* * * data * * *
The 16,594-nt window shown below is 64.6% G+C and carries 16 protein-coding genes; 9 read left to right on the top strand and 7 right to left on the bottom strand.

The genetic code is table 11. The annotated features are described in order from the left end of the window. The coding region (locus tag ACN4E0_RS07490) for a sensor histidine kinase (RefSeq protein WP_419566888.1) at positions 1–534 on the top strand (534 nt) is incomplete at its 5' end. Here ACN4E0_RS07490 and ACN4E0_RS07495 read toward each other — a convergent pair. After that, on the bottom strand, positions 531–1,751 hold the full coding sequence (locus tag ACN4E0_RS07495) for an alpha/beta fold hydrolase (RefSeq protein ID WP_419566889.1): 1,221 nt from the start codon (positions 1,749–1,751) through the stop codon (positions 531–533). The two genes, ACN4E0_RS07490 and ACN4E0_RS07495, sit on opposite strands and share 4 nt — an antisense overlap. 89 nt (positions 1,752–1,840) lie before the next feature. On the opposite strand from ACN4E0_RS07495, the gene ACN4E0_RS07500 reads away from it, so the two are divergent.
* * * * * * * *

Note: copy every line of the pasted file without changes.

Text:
The 16,594-nt window shown below is 64.6% G+C and carries 16 protein-coding genes; 9 read left to right on the top strand and 7 right to left on the bottom strand.

The genetic code is table 11. The annotated features are described in order from the left end of the window. The coding region (locus tag ACN4E0_RS07490) for a sensor histidine kinase (RefSeq protein WP_419566888.1) at positions 1–534 on the top strand (534 nt) is incomplete at its 5' end. Here ACN4E0_RS07490 and ACN4E0_RS07495 read toward each other — a convergent pair. After that, on the bottom strand, positions 531–1,751 hold the full coding sequence (locus tag ACN4E0_RS07495) for an alpha/beta fold hydrolase (RefSeq protein ID WP_419566889.1): 1,221 nt from the start codon (positions 1,749–1,751) through the stop codon (positions 531–533). The two genes, ACN4E0_RS07490 and ACN4E0_RS07495, sit on opposite strands and share 4 nt — an antisense overlap. 89 nt (positions 1,752–1,840) lie before the next feature. On the opposite strand from ACN4E0_RS07495, the gene ACN4E0_RS07500 reads away from it, so the two are divergent.